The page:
The ACLJ Files Brief Urging Texas Supreme Court to Hear Case Involving Misapplication of Roe v. Wade and Taxpayer Funding for Abortion-Related Services | American Center for Law and Justice

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The ACLJ Files Brief Urging Texas Supreme Court to Hear Case Involving Misapplication of Roe v. Wade and Taxpayer Funding for Abortion-Related Services

By 

Laura Hernandez

|

July 26

1 min read

Pro Life

The American Center for Law and Justice (ACLJ) just filed an amicus brief in Zimmerman v. City Austin, urging the Texas Supreme Court to hear a case involving the use of taxpayer money to support abortion related services.

Texas is at the forefront of the effort to defund Planned Parenthood.  In 2019, the state passed a statute barring taxpayer subsidization of all entities that perform abortions.  But the City of Austin circumvented that law by allocating taxpayer funds to organizations that provide logistical support for women who seek abortions. What does logistical support include? Things like transportation to abortion centers and child care.

Because the money does not go directly to abortionists, the City’s budget allocation does not technically violate the 2019 law.  But as the Plaintiff, Mr. Zimmerman, a resident of Austin, recognized, that doesn’t mean the budget allocation is legal.  Texas’s abortion statutes are still on the books.  The Texas legislature refused to repeal them even though they were held unconstitutional, in part, by Roe v. Wade, the U.S. Supreme Court case that legalized abortion nationwide. While under Roe, those provisions cannot be enforced against a woman seeking an abortion, they are still valid in other contexts. There is no constitutional right to a taxpayer-funded abortion. And there is certainly no right to transportation to an abortion center or child care during the procedure. The City of Austin’s budget allocation for such services therefore violates the Texas abortion statute prohibiting anyone from “furnishing the means for procuring an abortion knowing the purpose intended.”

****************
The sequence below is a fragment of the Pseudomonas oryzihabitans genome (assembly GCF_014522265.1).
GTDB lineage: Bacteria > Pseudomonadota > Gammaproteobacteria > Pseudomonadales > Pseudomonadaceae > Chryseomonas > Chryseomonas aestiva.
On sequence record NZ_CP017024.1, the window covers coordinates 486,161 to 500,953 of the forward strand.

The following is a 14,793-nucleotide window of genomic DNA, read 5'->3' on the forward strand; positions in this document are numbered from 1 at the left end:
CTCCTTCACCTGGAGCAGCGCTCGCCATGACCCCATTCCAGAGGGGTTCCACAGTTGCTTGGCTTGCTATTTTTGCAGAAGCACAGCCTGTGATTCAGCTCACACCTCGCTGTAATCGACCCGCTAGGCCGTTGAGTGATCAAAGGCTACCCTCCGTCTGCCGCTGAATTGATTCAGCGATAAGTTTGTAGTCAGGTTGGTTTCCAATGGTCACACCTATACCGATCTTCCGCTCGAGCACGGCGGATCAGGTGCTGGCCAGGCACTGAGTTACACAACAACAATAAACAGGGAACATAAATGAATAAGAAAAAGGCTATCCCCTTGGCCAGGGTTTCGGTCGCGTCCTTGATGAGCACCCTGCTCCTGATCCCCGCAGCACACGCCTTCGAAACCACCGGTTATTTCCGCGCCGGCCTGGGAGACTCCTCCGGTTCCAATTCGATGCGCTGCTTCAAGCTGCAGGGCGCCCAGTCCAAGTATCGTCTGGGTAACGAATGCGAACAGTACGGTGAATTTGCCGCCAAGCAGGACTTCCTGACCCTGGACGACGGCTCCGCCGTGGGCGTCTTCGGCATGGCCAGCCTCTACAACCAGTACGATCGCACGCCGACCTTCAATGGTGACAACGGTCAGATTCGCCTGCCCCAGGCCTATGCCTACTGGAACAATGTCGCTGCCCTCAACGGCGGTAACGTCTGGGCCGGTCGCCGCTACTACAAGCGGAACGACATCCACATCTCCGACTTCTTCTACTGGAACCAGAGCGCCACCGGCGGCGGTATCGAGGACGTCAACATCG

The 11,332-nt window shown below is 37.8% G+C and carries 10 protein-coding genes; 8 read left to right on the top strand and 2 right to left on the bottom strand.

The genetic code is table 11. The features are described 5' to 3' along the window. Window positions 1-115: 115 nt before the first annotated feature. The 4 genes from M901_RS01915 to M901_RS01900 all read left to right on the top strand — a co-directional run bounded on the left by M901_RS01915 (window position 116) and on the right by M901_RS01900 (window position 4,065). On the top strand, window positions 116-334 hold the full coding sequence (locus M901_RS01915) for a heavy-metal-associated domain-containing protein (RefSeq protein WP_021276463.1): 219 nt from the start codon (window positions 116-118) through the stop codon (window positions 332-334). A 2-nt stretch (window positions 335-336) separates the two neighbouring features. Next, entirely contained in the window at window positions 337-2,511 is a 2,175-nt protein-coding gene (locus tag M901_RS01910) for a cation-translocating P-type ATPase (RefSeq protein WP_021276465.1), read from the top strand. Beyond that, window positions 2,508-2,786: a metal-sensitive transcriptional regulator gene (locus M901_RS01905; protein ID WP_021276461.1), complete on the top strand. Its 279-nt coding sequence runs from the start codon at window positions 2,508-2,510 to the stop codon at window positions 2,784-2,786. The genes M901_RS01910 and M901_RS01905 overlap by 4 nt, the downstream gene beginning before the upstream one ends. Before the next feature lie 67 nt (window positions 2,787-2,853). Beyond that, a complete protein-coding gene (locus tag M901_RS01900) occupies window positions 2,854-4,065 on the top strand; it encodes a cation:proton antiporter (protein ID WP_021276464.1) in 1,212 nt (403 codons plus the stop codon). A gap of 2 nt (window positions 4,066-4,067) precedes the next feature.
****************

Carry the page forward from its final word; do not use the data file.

Joined by 10 other pro-life groups on our brief, the ACLJ argued that the Texas Supreme Court should hear the case and hold that Texas’s abortion statutes barred the City of Austin’s attempt to fund abortion support services.  “Texas’s abortion statutes remain enforceable against the City of Austin’s proposed funding for entities providing support to women seeking abortions, because it is undisputed that the enforcement of those statutes against these expenditures of taxpayer money will not violate anyone’s constitutional rights.” We explained further that the “lower court’s holding that Texas’s abortion statutes are void as if never enacted usurps the legislature’s exclusive power to enact and repeal laws.”

With your ongoing support, we will continue the fight against taxpayer subsidization of abortionists, as well as those who provide abortion related support services.

Laura Hernandez

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Laura Hernandez is Senior Counsel with the ACLJ, specializing in constitutional litigation at the federal appellate level.

Laura Hernandez

Laura Hernandez is Senior Counsel with the ACLJ, specializing in constitutional litigation at the federal appellate level.

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282,520 Signatures

Overturn Roe v. Wade. Defeat Abortion. Save Babies.